For many years, I have been successfully helping German companies with technology scouting, investigating the start-up scene for innovative ideas, analyzing disruptive business models and initiating cross-industry opportunities, especially for German SMEs.
So why do I now focus on trend scouting, which is known to require good, well-founded information on possible trends, future developments and their effects and helps answer questions such as which changes, trends and mega-trends shape our present and which conclusions can be drawn for the future?
My research is based on some of the megatrends identified by local universities, such as Singularity University, Stanford and UC Berkeley, but also by the German Future Institute Frankfurt (Quelle), which I have listed here, in particular:
Today, the megatrend of individualization is still very much selfish. In the future, however, it will increasingly rely on tribes, community and collective intelligence. Individualization is changing and expressing itself in a new we-culture. Communities, collaborations and cooperations are moving into focus instead of the ego. For companies, this has a major impact on the way teams work together and how organizations are managed.
- Silver Society
Everything is concentrating on new technologies at the moment. The aging society stands in the shadows and is completely underestimated. But even if pro-aging is currently still undervalued, entrepreneurs are well advised to tap this potential. The Silver Society means a re-coding of the economy, which will clearly become apparent in the coming decade. People in the second half of life have a different view of performance, growth and innovation than younger people. In addition, they have a different perception of what is important and right in companies. These experienced people are an incredible treasure trove of experience and a haven of serenity. Although the ageing of society is largely seen as a problem, it can, especially in companies, contribute to its vitalization.
We live in a network of networks. Everyone is connected to everyone and everything, always and everywhere. This circumstance challenges us technologically, but above all socially, in our attitude and our thinking. The interaction between people and technology, the handling of new possibilities, will develop in a trend-setting way in the 2020s, when the current technological hype will be understood more comprehensively. When it emerges how and where we can and want to use technology efficiently, there will be enormous potential for increasing efficiency and for new business models.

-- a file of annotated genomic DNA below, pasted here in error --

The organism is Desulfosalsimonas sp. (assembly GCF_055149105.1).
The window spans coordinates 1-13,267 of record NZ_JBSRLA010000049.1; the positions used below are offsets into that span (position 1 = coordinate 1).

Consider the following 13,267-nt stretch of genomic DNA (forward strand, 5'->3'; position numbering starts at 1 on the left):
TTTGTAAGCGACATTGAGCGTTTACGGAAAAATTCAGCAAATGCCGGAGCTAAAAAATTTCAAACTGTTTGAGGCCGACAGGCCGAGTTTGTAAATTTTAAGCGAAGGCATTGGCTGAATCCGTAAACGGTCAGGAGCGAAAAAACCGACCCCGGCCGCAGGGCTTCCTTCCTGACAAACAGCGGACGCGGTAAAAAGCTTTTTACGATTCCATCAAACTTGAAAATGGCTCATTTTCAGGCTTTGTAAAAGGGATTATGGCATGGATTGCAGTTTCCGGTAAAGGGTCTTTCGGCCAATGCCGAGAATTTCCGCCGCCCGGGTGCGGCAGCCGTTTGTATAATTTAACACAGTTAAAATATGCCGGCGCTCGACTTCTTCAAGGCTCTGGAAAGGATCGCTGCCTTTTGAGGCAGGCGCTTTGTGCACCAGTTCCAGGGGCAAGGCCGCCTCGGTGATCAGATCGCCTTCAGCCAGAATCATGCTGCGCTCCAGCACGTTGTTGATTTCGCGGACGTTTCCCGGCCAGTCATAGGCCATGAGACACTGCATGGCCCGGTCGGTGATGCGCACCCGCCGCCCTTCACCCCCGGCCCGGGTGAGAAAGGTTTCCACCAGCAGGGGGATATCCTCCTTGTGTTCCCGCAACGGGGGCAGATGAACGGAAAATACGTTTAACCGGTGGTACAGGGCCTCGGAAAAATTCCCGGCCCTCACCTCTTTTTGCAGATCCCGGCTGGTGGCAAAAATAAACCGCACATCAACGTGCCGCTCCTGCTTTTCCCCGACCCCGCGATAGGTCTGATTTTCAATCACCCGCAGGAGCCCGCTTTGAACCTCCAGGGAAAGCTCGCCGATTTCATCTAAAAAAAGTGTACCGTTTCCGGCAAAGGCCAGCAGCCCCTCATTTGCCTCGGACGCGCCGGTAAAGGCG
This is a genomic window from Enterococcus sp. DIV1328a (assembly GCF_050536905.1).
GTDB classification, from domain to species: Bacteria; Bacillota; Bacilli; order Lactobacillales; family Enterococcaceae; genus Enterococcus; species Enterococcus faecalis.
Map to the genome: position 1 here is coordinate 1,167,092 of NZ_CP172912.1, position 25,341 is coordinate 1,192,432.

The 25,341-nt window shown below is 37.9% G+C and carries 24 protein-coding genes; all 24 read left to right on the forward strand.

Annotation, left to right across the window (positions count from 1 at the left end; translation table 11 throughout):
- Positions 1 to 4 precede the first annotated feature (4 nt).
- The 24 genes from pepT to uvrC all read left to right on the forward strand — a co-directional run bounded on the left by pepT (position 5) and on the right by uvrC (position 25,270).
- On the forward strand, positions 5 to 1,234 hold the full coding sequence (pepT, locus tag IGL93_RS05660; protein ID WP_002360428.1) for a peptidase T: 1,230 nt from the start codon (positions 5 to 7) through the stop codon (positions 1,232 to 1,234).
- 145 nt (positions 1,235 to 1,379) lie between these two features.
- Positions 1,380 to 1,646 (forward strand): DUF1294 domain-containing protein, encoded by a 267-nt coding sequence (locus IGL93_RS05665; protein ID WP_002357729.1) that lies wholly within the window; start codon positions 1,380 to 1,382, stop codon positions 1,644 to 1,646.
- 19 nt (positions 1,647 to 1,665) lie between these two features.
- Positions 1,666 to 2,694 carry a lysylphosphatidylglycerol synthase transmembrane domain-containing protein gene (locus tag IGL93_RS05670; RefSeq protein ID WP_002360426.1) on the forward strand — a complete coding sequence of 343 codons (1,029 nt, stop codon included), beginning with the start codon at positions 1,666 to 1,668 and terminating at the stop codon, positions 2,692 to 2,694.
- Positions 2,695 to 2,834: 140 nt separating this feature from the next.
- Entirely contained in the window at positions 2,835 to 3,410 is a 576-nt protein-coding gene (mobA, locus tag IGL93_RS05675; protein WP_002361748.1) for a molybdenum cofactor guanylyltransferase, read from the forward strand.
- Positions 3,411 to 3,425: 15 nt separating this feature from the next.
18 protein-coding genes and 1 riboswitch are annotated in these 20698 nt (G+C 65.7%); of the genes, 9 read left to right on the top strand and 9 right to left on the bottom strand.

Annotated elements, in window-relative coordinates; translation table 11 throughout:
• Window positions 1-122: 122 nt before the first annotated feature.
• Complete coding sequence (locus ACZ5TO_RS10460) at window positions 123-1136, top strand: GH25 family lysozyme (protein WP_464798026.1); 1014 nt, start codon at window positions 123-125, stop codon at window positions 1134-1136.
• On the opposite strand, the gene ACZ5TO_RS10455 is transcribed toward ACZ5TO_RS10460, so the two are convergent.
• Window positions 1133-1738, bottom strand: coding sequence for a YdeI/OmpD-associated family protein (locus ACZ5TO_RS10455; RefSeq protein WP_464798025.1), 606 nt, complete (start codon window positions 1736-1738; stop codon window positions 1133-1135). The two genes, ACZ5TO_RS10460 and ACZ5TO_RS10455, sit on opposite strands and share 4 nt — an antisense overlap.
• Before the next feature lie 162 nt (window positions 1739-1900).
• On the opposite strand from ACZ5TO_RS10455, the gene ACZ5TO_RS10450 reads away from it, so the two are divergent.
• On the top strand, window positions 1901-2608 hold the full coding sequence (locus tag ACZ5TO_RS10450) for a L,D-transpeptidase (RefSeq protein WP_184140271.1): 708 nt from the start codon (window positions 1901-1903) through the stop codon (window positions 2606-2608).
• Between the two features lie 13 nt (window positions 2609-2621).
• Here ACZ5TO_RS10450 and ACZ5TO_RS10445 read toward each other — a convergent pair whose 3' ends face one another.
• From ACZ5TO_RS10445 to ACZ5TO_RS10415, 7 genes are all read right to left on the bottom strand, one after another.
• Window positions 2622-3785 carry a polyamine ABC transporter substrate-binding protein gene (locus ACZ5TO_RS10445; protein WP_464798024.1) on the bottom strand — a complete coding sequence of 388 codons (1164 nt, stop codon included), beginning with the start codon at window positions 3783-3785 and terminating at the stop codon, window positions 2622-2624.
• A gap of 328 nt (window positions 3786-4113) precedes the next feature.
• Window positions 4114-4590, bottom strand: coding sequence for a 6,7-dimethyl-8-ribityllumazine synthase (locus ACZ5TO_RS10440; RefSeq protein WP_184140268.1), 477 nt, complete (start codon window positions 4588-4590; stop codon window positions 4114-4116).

Due to the worldwide increasing population of the cities and new economic principles for production and logistics, the urban area as a production site becomes more interesting again. Today, knowledge is mainly produced in cities, but 3D printing, urban farming and the like show that the production of goods is once again finding its place in the city.
- Knowledge culture
In our complex world, knowledge is fluid, so the focus is on implicit skills that allow us to be agile and respond to changes and surprises. Holistic, systemic thinking, context formation and observation of the second order become core competences just as deeply as (inter-)human qualities. They are especially important for managers in order to communicate with the organization and the employees.
Perhaps it is the fact that I have had my home in Silicon Valley and my cultural home in Germany for almost twenty years. This is how I recognize megatrends much earlier in a part of the world that is not only considered one of the most innovative but also one of the most expensive parts of the world. There’s no other way to explain how German SMEs in particular often turn a blind eye to trends. This may be due to a still large number of orders and deals, but that could soon be over: conflicts in world trade and the shortage of skilled workers threaten the German economy, say the experts. The chairman of the German Council of Economic Experts, Christoph Schmidt, explained the worsened outlook with several factors. “The uncertain future of the global economic order and demographic change pose major challenges for the German economy”. He spoke of important economic policy decisions facing the Federal Republic of Germany.
At the moment, the big generation of baby boomers is generating record income from social insurance. But this is only a short breathing space. The ratio of the number of people aged over 64 to those aged between 20 and 64 is currently 35%. However, it will rise to 50% by 2030. Just the fact that we are all getting older, want to stay longer in the work process and stay healthy longer poses interesting questions for trend scouts like myself and requires an analysis of the needs of the market and society.
Uwe Wagner, Partner German Silicon Valley Innovators Inc.